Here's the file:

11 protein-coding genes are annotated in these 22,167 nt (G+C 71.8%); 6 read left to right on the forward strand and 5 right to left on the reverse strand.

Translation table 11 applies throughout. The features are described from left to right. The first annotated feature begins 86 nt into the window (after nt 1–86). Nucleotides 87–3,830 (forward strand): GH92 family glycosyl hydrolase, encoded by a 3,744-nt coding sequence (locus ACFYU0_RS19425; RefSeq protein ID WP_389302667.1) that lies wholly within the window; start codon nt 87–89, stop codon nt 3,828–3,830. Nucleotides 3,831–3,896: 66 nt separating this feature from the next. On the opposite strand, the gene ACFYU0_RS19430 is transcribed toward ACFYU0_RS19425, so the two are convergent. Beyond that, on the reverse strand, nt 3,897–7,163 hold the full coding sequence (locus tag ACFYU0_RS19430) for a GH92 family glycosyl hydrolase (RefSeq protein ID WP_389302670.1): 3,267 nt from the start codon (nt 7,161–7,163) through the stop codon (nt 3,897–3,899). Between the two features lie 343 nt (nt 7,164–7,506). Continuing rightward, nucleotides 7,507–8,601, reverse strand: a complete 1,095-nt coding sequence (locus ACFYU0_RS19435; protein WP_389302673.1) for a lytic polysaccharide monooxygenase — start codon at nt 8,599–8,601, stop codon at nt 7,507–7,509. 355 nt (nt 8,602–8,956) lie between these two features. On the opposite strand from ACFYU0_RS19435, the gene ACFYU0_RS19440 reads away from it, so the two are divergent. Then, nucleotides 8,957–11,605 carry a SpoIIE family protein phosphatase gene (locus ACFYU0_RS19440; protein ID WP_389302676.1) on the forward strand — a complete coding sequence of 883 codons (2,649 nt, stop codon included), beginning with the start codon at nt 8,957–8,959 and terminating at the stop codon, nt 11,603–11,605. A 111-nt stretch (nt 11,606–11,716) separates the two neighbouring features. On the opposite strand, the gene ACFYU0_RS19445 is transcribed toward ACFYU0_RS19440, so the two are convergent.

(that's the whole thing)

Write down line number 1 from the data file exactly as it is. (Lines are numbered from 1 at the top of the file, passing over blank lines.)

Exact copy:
11 protein-coding genes are annotated in these 22,167 nt (G+C 71.8%); 6 read left to right on the forward strand and 5 right to left on the reverse strand.